The history usually is one of increasing abdominal girth, with the presence of abdominal pain depending on the cause. Because most ascites is secondary to chronic liver disease with portal hypertension, patients should be asked about risk factors for liver disease, especially alcohol consumption, transfusions, tattoos, injection drug use, a history of viral hepatitis or jaundice, and birth in an area endemic for hepatitis. A history of cancer or marked weight loss arouses suspicion of malignant ascites. Fevers may suggest infected peritoneal fluid, including bacterial peritonitis (spontaneous or secondary). Patients with chronic liver disease and ascites are at greatest risk for developing spontaneous bacterial peritonitis. In immigrants, immunocompromised hosts, or severely malnourished alcoholics, tuberculous peritonitis should be considered.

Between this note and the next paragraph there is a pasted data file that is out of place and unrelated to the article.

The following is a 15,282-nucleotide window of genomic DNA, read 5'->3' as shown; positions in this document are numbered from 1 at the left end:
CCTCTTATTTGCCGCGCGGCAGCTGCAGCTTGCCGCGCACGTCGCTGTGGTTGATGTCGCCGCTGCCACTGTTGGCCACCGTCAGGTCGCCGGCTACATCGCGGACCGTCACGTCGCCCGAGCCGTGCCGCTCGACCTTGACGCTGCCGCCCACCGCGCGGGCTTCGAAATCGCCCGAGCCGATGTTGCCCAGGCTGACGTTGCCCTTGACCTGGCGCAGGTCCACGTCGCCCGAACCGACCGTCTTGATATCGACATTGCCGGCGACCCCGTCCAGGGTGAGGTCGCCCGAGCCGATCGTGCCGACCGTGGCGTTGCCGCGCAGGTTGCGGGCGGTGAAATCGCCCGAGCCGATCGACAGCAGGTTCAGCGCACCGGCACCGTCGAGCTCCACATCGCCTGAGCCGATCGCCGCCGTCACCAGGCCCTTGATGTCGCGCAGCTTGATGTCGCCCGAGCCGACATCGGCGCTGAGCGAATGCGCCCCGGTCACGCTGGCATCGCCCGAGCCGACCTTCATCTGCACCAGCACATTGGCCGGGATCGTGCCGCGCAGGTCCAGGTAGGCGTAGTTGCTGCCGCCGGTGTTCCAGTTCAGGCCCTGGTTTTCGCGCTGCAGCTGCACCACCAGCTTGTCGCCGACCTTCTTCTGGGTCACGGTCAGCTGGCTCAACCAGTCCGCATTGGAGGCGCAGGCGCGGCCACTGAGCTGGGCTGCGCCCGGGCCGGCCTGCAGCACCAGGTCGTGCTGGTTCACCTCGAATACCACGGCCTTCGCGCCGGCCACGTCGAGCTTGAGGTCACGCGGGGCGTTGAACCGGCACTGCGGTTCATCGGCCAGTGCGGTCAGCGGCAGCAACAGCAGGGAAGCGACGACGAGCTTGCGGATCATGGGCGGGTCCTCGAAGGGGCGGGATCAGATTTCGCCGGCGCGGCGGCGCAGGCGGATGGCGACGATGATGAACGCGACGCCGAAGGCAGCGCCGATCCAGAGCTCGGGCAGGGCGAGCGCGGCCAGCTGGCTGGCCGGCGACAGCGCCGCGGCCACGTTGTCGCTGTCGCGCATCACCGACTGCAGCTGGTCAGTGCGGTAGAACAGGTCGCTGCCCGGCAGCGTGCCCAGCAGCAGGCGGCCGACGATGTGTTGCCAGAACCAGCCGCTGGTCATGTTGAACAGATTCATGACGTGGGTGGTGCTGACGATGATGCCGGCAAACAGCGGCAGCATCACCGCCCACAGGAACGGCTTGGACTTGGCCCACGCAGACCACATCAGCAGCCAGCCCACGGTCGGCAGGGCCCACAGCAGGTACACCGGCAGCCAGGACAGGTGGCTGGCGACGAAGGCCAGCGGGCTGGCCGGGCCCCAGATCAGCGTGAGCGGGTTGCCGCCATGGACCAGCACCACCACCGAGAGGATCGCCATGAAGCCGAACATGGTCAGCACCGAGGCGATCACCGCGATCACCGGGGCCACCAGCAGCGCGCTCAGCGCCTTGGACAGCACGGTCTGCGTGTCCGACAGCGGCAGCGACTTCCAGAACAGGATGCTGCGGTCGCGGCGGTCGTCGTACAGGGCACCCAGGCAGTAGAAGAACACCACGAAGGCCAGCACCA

Physical examination should emphasize signs of portal hypertension and chronic liver disease. Elevated jugular venous pressure may suggest right-sided heart failure or constrictive pericarditis. A large tender liver is characteristic of acute alcoholic hepatitis or Budd-Chiari syndrome (thrombosis of the hepatic veins). The presence of large abdominal wall veins with cephalad flow also suggests portal hypertension; inferiorly directed flow implies hepatic vein obstruction. Signs of chronic liver disease include palmar erythema, cutaneous spider angiomas, gynecomastia, and muscle wasting. Asterixis secondary to hepatic encephalopathy may be present. Anasarca results from cardiac failure or nephrotic syndrome with hypoalbuminemia. Finally, firm lymph nodes in the left supraclavicular region or umbilicus may suggest intra-abdominal malignancy.